3D Model

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Geometric Deep Learning

3D Machine Learning | GitHub


3D Convolutional Neural Networks (3DCNN)

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3D CNN models are widely used for object classification and detection within varying data modalities such as LiDAR Point Cloud, RGB-Depth data, 3D Computer Aided Design (CAD) models, and medical CT imagery. RGB-Depth data can also be processed using CNN by firstly extracting proposals from 2D RGB images using a 2D object detector and transforming the proposals and corresponding depth information into 3D Point Clouds. The generated 3D point clouds can be further explored by 3D CNN models such as PointNet. These models designed for Point Clouds, RGBD data, CAD models or medical CT images are not readily transferable to our volumetric 3D CT imagery for baggage security screening since the modality of input data for 3D CNN can differ significantly. However, the design of 3D CNN architectures and the training strategies used in existing work can be repurposed towards our prohibited item classification and detection within 3D CT baggage imagery. On the Evaluation of Prohibited Item Classification and Detection in Volumetric 3D Computed Tomography Baggage Security Screening Imagery | Q. Wang, N. Bhowmik, and T. Breckon - Durham, UK

Schematic diagram of the Deep 3D Convolutional Neural Network and FEATURE-Softmax Classifier models. a Deep 3D Convolutional Neural Network. The feature extraction stage includes 3D convolutional and Pooling / Sub-sampling: Max, Mean layers. 3D filters in the 3D convolutional layers search for recurrent spatial patterns that best capture the local biochemical features to separate the 20 amino acid microenvironments. Pooling / Sub-sampling: Max, Mean layers perform down-sampling to the input to increase translational invariances of the network. By following the 3DCNN and 3D Pooling / Sub-sampling: Max, Mean layers with fully connected layers, the pooled filter responses of all filters across all positions in the protein box can be integrated. The integrated information is then fed to the Softmax classifier layer to calculate class probabilities and to make the final predictions. Prediction error drives parameter updates of the trainable parameters in the classifier, fully connected layers, and convolutional filters to learn the best feature for the optimal performances. b The FEATURE Softmax Classifier. The FEATURE Softmax model begins with an input layer, which takes in FEATURE vectors, followed by two fully-connected layers, and ends with a Softmax classifier layer. In this case, the input layer is equivalent to the feature extraction stage. In contrast to 3DCNN, the prediction error only drives parameter learning of the fully connected layers and classifier. The input feature is fixed during the whole training process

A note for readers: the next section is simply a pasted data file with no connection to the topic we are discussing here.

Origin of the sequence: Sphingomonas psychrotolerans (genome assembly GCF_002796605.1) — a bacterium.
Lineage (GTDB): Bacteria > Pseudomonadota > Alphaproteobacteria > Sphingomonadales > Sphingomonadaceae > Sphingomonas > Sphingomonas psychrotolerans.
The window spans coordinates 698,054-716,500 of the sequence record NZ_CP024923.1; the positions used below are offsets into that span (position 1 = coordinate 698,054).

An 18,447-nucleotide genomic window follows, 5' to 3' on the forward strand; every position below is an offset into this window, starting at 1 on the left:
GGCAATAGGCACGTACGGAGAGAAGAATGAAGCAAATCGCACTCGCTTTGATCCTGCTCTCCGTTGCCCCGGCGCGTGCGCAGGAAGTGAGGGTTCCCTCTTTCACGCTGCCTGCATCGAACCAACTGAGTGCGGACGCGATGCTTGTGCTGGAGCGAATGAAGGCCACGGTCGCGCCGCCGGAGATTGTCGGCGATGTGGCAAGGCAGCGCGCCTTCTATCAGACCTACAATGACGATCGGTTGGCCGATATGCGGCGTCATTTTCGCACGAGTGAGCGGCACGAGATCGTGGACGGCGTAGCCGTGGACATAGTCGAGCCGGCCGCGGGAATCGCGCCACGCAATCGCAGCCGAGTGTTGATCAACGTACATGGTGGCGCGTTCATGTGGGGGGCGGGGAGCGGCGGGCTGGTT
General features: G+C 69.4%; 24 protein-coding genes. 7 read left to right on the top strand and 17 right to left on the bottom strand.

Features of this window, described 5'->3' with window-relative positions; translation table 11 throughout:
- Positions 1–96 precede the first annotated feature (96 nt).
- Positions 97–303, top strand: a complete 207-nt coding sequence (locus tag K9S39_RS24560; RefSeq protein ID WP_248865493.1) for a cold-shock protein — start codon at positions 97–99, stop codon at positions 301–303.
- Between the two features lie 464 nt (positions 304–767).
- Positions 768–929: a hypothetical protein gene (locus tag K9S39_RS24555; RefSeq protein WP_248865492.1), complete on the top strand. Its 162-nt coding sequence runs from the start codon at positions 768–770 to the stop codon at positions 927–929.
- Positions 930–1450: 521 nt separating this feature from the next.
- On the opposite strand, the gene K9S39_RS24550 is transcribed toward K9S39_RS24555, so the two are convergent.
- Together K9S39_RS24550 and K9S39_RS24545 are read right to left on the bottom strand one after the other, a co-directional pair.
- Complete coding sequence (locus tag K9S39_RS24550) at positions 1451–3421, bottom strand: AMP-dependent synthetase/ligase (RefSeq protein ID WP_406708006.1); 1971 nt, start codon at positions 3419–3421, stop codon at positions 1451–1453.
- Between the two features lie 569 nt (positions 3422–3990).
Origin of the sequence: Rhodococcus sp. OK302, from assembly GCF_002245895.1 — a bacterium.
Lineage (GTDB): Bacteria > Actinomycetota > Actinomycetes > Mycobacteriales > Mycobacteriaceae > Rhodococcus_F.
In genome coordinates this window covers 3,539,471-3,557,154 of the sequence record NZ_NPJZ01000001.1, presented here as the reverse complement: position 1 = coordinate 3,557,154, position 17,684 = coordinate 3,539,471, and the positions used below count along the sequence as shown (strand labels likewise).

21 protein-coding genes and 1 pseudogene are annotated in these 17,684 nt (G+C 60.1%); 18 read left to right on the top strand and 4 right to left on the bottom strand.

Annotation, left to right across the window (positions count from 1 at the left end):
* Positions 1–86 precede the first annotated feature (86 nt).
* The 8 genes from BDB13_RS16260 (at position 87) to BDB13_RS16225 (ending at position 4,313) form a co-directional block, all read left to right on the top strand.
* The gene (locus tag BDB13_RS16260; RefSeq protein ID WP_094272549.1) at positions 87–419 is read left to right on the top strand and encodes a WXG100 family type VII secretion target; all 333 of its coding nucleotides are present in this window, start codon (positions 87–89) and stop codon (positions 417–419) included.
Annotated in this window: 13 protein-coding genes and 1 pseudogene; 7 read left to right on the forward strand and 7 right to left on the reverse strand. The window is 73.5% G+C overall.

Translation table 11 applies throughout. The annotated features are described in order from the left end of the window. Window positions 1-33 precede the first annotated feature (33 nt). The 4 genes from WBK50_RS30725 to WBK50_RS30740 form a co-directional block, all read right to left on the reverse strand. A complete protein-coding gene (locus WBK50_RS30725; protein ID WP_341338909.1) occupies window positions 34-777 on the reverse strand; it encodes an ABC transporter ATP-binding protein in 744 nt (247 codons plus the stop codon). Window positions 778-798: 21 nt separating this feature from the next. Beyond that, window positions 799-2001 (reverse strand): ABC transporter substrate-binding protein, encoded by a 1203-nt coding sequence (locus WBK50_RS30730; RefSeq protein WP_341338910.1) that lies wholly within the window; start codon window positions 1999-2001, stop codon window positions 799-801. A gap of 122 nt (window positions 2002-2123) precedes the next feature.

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LiDAR